WAKEFIELD needs its own council to ensure it benefits from the money it generates, according to the Conservative candidate hoping to represent the city.
Antony Calvert is calling for the creation of a city council as he campaigns to take Wakefield for the Conservatives.
The existing Wakefield Council is responsible for delivering services to a large area outside the city including Castleford, Pontefract and Normanton.
A city council would not replace the current authority but exist alongside it, taking over responsibility for services including public toilets, parks and community centres.
Laws are already in place to allow for the creation of new smaller authorities such as town and parish councils.
Mr Calvert said: “Over the last two years I have asked thousands of people, employers and shoppers in Wakefield about how we can improve the city.
“People tell me all the time that they feel let down by a Castleford-clique of Labour councillors who are only interested in the east of the district.
“A city council can develop policies which benefit Wakefield. I am so determined to ensure my home city is not left behind and can share in the economic growth Brexit is bringing Britain.”
Mr Calvert suggested a city council for Wakefield would operate in a similar way to the one set up in Salisbury eight years ago.
Salisbury City Council was created as the area moved from a system of county and borough councils bringing the city under Wiltshire Council.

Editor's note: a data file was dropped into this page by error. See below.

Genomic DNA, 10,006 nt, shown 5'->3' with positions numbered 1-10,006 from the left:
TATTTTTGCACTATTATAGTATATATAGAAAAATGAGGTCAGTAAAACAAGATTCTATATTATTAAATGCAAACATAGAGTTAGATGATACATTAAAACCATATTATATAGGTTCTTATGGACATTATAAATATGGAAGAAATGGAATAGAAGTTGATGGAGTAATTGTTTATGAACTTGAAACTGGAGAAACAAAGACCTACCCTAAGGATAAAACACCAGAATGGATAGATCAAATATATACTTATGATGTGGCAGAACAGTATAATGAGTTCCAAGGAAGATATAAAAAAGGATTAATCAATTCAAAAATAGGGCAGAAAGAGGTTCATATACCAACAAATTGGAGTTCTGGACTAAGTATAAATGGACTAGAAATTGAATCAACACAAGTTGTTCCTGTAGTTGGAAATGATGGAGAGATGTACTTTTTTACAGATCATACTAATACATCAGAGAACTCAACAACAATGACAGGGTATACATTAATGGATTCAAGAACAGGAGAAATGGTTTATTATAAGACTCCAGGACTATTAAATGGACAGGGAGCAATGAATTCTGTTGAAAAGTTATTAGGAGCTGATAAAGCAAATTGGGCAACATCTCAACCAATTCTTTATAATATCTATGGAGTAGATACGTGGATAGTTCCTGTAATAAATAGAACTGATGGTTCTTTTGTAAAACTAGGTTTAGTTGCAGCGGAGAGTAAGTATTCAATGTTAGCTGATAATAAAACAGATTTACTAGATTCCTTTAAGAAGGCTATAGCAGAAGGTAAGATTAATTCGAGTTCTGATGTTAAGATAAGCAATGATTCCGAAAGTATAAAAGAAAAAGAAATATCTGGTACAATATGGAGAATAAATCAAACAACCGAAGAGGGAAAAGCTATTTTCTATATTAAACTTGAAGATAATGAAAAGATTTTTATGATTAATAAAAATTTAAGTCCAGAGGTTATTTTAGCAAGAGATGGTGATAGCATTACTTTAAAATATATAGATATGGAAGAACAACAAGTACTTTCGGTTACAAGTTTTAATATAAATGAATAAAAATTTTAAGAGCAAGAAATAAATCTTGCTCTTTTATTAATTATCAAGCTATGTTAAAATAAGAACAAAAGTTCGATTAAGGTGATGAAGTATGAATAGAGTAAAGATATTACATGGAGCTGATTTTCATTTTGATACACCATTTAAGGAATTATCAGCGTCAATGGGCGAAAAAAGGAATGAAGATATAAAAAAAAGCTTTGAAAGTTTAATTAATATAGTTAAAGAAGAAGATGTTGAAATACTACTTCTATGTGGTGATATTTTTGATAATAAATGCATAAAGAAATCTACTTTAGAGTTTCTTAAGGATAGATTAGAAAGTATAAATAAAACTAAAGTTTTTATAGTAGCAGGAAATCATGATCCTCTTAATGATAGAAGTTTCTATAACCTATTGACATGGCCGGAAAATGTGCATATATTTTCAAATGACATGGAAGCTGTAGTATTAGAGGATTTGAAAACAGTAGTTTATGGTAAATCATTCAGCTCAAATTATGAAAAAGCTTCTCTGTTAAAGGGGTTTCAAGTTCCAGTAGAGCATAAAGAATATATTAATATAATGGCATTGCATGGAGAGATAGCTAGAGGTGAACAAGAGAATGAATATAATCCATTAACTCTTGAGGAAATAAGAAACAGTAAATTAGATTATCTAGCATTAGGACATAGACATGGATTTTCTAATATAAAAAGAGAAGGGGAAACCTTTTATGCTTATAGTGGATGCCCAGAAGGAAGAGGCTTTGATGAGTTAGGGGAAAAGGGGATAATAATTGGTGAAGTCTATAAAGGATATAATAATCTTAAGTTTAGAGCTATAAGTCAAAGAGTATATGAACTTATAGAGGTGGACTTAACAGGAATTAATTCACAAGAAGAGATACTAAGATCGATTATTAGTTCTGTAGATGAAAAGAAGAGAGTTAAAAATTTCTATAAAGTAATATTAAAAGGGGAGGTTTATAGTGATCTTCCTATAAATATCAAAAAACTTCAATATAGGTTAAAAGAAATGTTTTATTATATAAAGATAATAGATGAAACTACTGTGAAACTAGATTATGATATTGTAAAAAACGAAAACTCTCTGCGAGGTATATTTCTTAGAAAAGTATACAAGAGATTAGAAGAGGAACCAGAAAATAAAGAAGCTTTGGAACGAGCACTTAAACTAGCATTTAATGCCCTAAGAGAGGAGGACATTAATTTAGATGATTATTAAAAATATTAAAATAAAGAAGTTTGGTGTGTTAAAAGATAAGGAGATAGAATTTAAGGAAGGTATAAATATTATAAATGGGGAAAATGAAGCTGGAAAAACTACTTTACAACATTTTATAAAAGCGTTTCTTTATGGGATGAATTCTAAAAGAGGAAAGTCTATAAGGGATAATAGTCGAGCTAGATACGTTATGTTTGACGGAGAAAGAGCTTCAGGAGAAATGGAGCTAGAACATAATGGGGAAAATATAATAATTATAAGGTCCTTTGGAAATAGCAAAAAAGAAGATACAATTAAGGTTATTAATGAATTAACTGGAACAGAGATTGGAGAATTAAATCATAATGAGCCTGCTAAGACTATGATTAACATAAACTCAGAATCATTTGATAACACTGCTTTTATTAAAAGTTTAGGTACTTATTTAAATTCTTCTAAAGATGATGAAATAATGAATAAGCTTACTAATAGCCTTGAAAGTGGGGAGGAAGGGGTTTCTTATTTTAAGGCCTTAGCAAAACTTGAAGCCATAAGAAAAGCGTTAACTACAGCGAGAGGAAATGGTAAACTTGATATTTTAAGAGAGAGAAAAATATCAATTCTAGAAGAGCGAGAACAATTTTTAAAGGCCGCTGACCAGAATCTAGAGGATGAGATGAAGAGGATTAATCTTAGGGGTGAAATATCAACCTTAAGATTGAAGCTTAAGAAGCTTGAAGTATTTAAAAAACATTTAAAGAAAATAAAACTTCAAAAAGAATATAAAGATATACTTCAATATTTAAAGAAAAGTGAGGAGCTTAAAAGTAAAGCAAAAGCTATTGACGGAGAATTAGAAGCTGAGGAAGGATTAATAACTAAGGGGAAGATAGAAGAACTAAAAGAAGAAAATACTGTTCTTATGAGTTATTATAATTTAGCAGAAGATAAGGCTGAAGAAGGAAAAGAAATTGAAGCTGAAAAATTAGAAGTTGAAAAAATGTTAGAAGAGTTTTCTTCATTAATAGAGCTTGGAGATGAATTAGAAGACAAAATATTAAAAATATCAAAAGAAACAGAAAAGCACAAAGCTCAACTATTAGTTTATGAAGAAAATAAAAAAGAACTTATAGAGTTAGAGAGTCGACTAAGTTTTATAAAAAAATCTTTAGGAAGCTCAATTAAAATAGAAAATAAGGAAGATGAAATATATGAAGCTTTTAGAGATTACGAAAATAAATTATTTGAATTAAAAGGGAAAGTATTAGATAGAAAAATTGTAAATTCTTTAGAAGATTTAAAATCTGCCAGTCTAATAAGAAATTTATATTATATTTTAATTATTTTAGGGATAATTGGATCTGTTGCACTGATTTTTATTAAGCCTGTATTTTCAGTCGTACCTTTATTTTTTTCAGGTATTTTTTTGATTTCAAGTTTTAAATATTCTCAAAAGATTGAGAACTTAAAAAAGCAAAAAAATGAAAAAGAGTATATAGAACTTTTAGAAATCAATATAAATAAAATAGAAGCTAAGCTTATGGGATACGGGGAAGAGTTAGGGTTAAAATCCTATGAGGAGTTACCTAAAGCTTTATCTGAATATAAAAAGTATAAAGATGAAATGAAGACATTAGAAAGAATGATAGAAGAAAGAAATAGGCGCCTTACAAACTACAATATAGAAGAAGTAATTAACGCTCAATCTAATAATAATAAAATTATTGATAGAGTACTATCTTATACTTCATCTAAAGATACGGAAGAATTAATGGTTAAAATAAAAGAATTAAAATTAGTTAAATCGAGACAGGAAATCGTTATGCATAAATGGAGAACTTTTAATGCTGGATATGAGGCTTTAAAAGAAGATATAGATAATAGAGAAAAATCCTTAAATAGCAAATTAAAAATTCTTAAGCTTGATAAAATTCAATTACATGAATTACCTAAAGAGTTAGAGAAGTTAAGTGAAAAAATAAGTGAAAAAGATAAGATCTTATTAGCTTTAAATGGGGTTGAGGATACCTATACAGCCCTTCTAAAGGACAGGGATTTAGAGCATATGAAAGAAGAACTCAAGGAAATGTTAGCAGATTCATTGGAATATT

In common with parish and town councils, it is funded with a precept charge on the regular council tax bill.
Mr Calvert believes that income generated through the existing community infrastructure levy - a charge on developers building in the district - could be diverted to the new city council removing the need for it to charge a precept.
He argued it was unfair as much as £20m of Wakefield Council’s last budget went on capital spending outside the city.
Mr Calvert is proposing to launch a consultation with residents, business, voluntary groups and councillors on the idea within 100 days of the general election.
Wakefield is an important target seat for the Conservatives in the general election.
Mary Creagh is defending the seat for Labour having represented Wakefield in Parliament since 2005.
Her majority at the last election, where Mr Calvert was also the Conservative candidate and came second, was 2,613 votes.
Today Tory politician Michael Gove was in Wakefield on the campaign trail with Mr Calvert, the latest in a string of high profile visits to the city.